Malawi's Mutharika refuses to step down

Malawian President Bingu wa Mutharika on Thursday refused to step down as deadly anti-government protests entered a second day, insisting that the country was “properly governed”.

“I would continue to govern the country,” said Mutharika in a live address on national radio. “As mandated by the constitution, the authority to run government is in my hands and not any other person.”

Seven people were shot dead on Wednesday and dozens injured when police used live ammunition and teargas to break up nationwide protests against Mutharika, according to an activist who said he was identifying bodies at the mortuary.

Police have confirmed only one death during the protests, which accuse Mutharika of mismanaging the economy and trampling on democratic freedoms.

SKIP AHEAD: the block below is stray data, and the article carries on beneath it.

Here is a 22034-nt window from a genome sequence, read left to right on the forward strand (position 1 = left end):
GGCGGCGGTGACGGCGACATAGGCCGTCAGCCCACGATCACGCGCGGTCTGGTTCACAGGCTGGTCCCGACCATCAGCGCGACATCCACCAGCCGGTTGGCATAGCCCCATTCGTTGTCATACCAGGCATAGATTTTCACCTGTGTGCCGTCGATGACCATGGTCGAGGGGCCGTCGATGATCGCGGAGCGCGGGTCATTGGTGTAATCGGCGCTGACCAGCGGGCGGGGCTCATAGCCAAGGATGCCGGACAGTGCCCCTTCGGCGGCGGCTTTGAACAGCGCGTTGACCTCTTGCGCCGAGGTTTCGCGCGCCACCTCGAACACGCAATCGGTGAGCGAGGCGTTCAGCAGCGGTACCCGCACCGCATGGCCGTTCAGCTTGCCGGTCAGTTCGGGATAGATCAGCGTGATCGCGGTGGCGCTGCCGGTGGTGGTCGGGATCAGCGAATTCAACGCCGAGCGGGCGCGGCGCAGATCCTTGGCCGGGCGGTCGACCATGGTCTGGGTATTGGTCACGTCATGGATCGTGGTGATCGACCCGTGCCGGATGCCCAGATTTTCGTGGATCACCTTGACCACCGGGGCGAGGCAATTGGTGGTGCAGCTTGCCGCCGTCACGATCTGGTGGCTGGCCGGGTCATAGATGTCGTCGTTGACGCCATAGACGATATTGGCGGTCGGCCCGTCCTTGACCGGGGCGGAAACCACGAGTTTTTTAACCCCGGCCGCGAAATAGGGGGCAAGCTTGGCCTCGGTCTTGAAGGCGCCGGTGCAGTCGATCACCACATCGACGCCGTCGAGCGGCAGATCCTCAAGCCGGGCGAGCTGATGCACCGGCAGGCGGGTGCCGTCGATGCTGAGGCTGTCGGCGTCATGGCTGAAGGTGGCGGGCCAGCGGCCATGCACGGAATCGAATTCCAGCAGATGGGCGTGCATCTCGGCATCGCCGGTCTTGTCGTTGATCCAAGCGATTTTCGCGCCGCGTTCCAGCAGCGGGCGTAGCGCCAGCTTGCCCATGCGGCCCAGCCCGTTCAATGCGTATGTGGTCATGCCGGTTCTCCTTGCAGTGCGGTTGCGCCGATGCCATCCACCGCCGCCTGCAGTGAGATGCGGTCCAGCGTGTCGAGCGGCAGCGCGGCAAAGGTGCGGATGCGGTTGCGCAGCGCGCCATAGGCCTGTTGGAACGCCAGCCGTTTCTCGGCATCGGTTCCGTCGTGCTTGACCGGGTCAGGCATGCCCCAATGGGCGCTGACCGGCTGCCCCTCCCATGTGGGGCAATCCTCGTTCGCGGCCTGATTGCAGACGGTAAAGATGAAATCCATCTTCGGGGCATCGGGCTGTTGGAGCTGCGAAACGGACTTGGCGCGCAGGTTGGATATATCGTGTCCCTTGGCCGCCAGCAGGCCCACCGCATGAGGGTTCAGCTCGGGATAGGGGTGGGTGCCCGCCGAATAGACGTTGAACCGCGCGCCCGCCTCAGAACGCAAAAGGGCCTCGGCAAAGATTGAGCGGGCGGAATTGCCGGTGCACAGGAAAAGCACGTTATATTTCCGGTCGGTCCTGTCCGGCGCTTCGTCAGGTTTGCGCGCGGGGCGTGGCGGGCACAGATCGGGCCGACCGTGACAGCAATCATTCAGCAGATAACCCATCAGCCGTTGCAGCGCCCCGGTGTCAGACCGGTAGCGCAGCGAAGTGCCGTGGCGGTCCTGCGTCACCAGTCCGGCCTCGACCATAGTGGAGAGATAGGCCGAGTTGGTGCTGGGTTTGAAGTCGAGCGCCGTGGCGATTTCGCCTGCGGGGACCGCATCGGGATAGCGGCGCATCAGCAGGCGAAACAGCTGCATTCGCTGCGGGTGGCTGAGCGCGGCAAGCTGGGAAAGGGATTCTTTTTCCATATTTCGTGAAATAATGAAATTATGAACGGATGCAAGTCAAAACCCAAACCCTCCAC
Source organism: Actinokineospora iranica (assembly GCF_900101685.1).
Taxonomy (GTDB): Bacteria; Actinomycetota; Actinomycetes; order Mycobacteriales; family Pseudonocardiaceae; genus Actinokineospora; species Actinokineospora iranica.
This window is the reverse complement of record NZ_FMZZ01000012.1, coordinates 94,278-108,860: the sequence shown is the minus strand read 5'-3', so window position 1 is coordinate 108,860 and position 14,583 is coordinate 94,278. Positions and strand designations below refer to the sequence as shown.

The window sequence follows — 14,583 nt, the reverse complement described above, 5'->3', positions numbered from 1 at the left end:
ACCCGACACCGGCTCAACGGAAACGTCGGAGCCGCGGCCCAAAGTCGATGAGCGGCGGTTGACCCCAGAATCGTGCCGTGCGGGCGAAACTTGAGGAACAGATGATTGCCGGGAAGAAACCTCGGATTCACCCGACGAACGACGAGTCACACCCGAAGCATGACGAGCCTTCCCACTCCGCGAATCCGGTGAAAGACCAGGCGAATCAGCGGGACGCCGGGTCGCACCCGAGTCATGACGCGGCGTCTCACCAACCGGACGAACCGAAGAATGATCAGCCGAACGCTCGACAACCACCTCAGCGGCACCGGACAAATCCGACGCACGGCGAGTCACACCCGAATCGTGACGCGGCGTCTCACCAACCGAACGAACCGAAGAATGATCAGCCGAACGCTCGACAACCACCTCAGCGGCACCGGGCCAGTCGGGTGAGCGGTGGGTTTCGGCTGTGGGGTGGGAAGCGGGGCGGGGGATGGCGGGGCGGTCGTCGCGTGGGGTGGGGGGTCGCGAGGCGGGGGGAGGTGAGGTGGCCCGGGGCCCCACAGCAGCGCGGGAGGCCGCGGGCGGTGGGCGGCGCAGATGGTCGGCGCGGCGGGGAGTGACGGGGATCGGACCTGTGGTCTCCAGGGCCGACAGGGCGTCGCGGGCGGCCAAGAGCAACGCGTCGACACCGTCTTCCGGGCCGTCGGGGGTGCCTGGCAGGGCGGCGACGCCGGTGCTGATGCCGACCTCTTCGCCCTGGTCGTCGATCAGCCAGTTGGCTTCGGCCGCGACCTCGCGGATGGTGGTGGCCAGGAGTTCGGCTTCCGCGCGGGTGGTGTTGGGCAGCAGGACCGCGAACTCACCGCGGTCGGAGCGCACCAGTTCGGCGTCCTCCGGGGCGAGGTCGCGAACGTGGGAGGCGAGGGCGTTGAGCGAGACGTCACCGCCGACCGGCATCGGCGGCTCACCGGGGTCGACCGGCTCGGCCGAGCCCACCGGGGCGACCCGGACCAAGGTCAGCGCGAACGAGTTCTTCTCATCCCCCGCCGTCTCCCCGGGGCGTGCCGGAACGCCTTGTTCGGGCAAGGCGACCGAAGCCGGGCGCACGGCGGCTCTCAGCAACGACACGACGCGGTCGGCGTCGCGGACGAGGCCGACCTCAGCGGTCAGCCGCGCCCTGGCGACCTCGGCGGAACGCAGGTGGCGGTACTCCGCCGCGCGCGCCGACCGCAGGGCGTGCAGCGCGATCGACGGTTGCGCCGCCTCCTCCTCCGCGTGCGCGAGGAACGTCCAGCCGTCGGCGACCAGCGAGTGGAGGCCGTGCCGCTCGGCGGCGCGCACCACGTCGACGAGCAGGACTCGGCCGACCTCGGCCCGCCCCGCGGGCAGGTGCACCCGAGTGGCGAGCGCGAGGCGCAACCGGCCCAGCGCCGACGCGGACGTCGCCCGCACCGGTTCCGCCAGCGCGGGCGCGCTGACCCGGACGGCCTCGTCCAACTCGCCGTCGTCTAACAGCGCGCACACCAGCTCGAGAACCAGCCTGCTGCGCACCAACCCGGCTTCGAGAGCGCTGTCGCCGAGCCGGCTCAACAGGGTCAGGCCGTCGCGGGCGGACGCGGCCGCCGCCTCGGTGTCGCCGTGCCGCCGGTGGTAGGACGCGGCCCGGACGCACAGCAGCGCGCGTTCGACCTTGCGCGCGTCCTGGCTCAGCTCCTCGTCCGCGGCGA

“The non-availability of forex and fuel shortages cannot be classified as a mark of poor governance or a failed state,” the president said. “Malawi is properly governed.”

Police waged running battles with activists on Wednesday in Blantyre, Lilongwe and the northern town of Mzuzu.
Thousands of protesters returned to the streets Thursday in Blantyre and Lilongwe, with shops and banks closed for fear of looting.

Mutharika won plaudits after winning 2004 elections for reviving agriculture and ending a famine with a popular but expensive fertilizer subsidy programme.

But Malawi’s budget is now strained, resulting in foreign currency shortages that are hurting the economy, most visibly with a shortage of fuel that causes long queues at the pump.

In his second term, Mutharika has also taken steps to restrain the media, limit protests, and restrict lawsuits against the government, prompting the opposition to accuse him of taking a dictatorial turn.—AFP

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